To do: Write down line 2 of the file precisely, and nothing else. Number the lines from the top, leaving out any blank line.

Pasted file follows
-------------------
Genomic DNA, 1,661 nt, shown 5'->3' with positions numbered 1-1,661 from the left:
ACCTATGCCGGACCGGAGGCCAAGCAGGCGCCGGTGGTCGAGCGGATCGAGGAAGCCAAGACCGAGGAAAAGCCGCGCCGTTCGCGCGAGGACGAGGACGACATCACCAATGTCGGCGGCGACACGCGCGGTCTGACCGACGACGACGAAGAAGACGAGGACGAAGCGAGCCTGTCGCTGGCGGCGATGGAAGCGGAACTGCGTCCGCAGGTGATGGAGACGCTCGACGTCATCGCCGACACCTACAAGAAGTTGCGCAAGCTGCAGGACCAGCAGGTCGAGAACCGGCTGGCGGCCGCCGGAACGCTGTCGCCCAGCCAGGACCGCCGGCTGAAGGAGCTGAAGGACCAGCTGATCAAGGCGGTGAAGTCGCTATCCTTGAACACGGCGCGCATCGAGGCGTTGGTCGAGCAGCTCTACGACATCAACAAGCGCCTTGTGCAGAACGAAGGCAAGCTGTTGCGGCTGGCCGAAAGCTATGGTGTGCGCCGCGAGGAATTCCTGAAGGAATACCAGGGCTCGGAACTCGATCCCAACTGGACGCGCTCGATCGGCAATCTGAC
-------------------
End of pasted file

ACCTATGCCGGACCGGAGGCCAAGCAGGCGCCGGTGGTCGAGCGGATCGAGGAAGCCAAGACCGAGGAAAAGCCGCGCCGTTCGCGCGAGGACGAGGACGACATCACCAATGTCGGCGGCGACACGCGCGGTCTGACCGACGACGACGAAGAAGACGAGGACGAAGCGAGCCTGTCGCTGGCGGCGATGGAAGCGGAACTGCGTCCGCAGGTGATGGAGACGCTCGACGTCATCGCCGACACCTACAAGAAGTTGCGCAAGCTGCAGGACCAGCAGGTCGAGAACCGGCTGGCGGCCGCCGGAACGCTGTCGCCCAGCCAGGACCGCCGGCTGAAGGAGCTGAAGGACCAGCTGATCAAGGCGGTGAAGTCGCTATCCTTGAACACGGCGCGCATCGAGGCGTTGGTCGAGCAGCTCTACGACATCAACAAGCGCCTTGTGCAGAACGAAGGCAAGCTGTTGCGGCTGGCCGAAAGCTATGGTGTGCGCCGCGAGGAATTCCTGAAGGAATACCAGGGCTCGGAACTCGATCCCAACTGGACGCGCTCGATCGGCAATCTGAC